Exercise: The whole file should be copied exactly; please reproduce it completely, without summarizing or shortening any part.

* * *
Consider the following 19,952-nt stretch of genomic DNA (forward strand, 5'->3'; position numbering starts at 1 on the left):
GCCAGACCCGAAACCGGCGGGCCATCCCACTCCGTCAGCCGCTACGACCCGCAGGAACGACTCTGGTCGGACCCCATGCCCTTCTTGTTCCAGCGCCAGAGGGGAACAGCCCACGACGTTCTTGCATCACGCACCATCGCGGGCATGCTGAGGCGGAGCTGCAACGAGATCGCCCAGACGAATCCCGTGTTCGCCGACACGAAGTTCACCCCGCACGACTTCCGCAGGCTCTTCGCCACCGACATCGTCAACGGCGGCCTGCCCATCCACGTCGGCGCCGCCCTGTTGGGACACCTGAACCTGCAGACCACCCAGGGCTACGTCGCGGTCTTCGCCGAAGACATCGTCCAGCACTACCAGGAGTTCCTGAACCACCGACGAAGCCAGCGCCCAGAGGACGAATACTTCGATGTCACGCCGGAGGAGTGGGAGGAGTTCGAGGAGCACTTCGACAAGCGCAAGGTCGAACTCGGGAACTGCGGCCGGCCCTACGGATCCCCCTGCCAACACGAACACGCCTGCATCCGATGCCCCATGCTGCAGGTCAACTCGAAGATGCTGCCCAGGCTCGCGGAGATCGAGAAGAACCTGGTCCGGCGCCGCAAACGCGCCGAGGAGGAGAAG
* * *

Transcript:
Consider the following 19,952-nt stretch of genomic DNA (forward strand, 5'->3'; position numbering starts at 1 on the left):
GCCAGACCCGAAACCGGCGGGCCATCCCACTCCGTCAGCCGCTACGACCCGCAGGAACGACTCTGGTCGGACCCCATGCCCTTCTTGTTCCAGCGCCAGAGGGGAACAGCCCACGACGTTCTTGCATCACGCACCATCGCGGGCATGCTGAGGCGGAGCTGCAACGAGATCGCCCAGACGAATCCCGTGTTCGCCGACACGAAGTTCACCCCGCACGACTTCCGCAGGCTCTTCGCCACCGACATCGTCAACGGCGGCCTGCCCATCCACGTCGGCGCCGCCCTGTTGGGACACCTGAACCTGCAGACCACCCAGGGCTACGTCGCGGTCTTCGCCGAAGACATCGTCCAGCACTACCAGGAGTTCCTGAACCACCGACGAAGCCAGCGCCCAGAGGACGAATACTTCGATGTCACGCCGGAGGAGTGGGAGGAGTTCGAGGAGCACTTCGACAAGCGCAAGGTCGAACTCGGGAACTGCGGCCGGCCCTACGGATCCCCCTGCCAACACGAACACGCCTGCATCCGATGCCCCATGCTGCAGGTCAACTCGAAGATGCTGCCCAGGCTCGCGGAGATCGAGAAGAACCTGGTCCGGCGCCGCAAACGCGCCGAGGAGGAGAAG